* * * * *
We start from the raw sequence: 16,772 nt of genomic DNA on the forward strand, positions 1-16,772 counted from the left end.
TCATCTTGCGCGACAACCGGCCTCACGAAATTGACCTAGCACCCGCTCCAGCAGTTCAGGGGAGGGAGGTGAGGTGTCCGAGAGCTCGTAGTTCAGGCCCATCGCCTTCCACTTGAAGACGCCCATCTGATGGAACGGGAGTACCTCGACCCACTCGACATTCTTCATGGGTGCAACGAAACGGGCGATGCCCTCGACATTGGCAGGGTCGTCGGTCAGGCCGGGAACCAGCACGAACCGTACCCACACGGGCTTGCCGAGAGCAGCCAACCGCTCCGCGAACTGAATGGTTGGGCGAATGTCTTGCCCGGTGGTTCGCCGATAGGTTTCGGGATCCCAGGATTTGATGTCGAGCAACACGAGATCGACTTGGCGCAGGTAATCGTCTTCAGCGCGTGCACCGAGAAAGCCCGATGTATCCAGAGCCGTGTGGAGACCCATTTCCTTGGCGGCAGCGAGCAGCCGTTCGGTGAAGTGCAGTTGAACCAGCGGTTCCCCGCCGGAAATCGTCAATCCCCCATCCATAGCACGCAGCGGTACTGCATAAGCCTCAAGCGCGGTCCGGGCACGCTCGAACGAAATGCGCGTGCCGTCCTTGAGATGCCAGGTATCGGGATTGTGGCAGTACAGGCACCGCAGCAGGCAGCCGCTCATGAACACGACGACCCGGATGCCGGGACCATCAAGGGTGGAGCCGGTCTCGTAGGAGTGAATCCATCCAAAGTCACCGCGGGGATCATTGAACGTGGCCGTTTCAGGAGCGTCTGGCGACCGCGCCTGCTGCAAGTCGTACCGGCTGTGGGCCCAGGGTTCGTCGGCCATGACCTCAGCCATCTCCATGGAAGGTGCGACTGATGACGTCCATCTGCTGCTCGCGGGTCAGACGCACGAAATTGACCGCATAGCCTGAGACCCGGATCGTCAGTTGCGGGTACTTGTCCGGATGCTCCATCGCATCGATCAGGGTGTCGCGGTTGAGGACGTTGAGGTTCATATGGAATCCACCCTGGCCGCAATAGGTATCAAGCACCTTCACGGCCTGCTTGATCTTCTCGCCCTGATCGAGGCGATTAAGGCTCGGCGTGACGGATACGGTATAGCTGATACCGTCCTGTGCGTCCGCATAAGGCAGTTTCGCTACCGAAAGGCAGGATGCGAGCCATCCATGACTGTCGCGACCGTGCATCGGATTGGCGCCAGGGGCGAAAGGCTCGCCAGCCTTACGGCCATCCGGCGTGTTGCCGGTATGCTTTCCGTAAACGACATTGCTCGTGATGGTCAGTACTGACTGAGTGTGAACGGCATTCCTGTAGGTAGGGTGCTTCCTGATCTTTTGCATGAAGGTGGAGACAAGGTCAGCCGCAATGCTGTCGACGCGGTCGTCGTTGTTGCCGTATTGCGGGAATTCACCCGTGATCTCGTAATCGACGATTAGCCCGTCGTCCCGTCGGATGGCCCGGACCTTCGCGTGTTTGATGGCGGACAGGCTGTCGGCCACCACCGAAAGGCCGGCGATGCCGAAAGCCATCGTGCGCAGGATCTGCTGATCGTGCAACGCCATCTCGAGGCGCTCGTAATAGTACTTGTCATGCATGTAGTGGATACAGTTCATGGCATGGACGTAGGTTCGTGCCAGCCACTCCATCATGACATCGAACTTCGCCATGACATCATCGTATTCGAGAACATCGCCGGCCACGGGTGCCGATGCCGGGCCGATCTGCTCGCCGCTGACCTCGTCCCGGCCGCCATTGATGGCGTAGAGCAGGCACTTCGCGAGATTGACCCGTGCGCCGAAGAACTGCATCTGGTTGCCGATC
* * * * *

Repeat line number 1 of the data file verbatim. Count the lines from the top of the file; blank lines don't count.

We start from the raw sequence: 16,772 nt of genomic DNA on the forward strand, positions 1-16,772 counted from the left end.